DENVER - A bill granting civil unions to same-sex Colorado couples has cleared the state Senate for the third and possibly final time.
The Senate approved civil unions 21-14 without debate Monday. All Democrats voted for the legal recognition for gay partners. Republican Sen. Ellen Roberts of Durango joined them. The other 14 Republicans voted against the measure.
The chamber planned the final vote Monday to send the measure to the House. It is the third time the Colorado Senate has approved the legal recognition for gay partners.
Last week, the Senate moved the bill forward, giving it preliminary approval. Proponents of the bill hugged and shed tears after that vote.
Monday's vote will likely be the curtain call for civil unions in the State Senate because the House is now under Democratic control and is likely to approve the measure, sending it to the governor's desk. Democratic Gov. John Hickenlooper has said he plans to sign civil unions into law.
Civil unions would grant gay couples rights similar to marriage. More than a dozen states allow either civil unions or gay marriage. Colorado's constitution currently bans gay marriage.
Opponents, including Sen. Owen Hill, a Republican from El Paso County, say the bill will lead to the worst form of government policy, “that which takes rights away from some in the process of granting them to others.”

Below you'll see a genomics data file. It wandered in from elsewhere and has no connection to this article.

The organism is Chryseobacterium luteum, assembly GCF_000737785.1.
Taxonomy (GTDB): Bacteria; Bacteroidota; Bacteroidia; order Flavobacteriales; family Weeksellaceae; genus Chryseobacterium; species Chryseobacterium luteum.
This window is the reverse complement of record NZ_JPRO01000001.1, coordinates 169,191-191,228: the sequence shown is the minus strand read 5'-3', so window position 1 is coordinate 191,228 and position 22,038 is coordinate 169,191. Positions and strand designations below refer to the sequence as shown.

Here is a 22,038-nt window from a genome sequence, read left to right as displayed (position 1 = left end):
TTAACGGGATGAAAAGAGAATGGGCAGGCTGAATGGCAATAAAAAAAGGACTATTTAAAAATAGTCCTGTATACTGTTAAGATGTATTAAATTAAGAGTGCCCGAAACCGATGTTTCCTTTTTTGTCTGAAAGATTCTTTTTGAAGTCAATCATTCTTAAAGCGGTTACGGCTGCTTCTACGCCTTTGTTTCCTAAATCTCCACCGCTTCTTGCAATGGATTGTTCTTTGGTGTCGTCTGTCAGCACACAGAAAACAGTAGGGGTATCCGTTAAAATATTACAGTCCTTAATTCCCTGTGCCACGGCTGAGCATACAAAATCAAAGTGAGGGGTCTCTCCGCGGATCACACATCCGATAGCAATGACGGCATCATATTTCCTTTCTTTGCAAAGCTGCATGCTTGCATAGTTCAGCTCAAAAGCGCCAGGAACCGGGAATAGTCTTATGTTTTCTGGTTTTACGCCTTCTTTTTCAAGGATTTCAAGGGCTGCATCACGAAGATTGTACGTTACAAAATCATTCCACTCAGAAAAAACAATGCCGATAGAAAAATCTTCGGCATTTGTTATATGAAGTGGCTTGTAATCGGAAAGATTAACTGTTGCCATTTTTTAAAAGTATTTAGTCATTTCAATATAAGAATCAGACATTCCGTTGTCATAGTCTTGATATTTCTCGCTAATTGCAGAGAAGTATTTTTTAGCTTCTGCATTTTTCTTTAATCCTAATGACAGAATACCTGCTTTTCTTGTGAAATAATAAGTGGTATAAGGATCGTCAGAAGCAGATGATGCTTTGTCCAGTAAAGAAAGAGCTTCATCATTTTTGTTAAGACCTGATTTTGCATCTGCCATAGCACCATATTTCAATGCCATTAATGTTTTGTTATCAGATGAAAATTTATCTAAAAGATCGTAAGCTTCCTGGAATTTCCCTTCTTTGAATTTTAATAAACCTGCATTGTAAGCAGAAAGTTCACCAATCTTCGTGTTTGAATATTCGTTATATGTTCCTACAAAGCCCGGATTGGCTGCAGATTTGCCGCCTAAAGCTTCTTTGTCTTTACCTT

Hill proposed an amendment to grant a religious conviction exemption, but it was voted down Friday.
Proponents like Sen. Pat Steadman, who recently lost his long time partner to cancer, say some people use religion as an excuse to discriminate and cited a recent report of a baker declining to provide a cake to a same-sex couple as an example.
“Should the State of Colorado give effect to this type of discrimination? Should religion trump laws of general applicability? I don’t think so,” Steadman said Friday.
The bill’s other main sponsor, Sen. Lucia Guzman, a Denver Democrat was more subdued, saying the Civil Unions bill will bring about equality.
“This will make it possible for all those who have been on the outside of the law, who have been on the outside of justice, to be valid partners in the laws of the State of Colorado,” Guzman said. “And that’s justice.”
With both chambers controlled by democrats, there is a good chance that the Civil Unions bill will end up on Governor John Hickenlooper’s desk.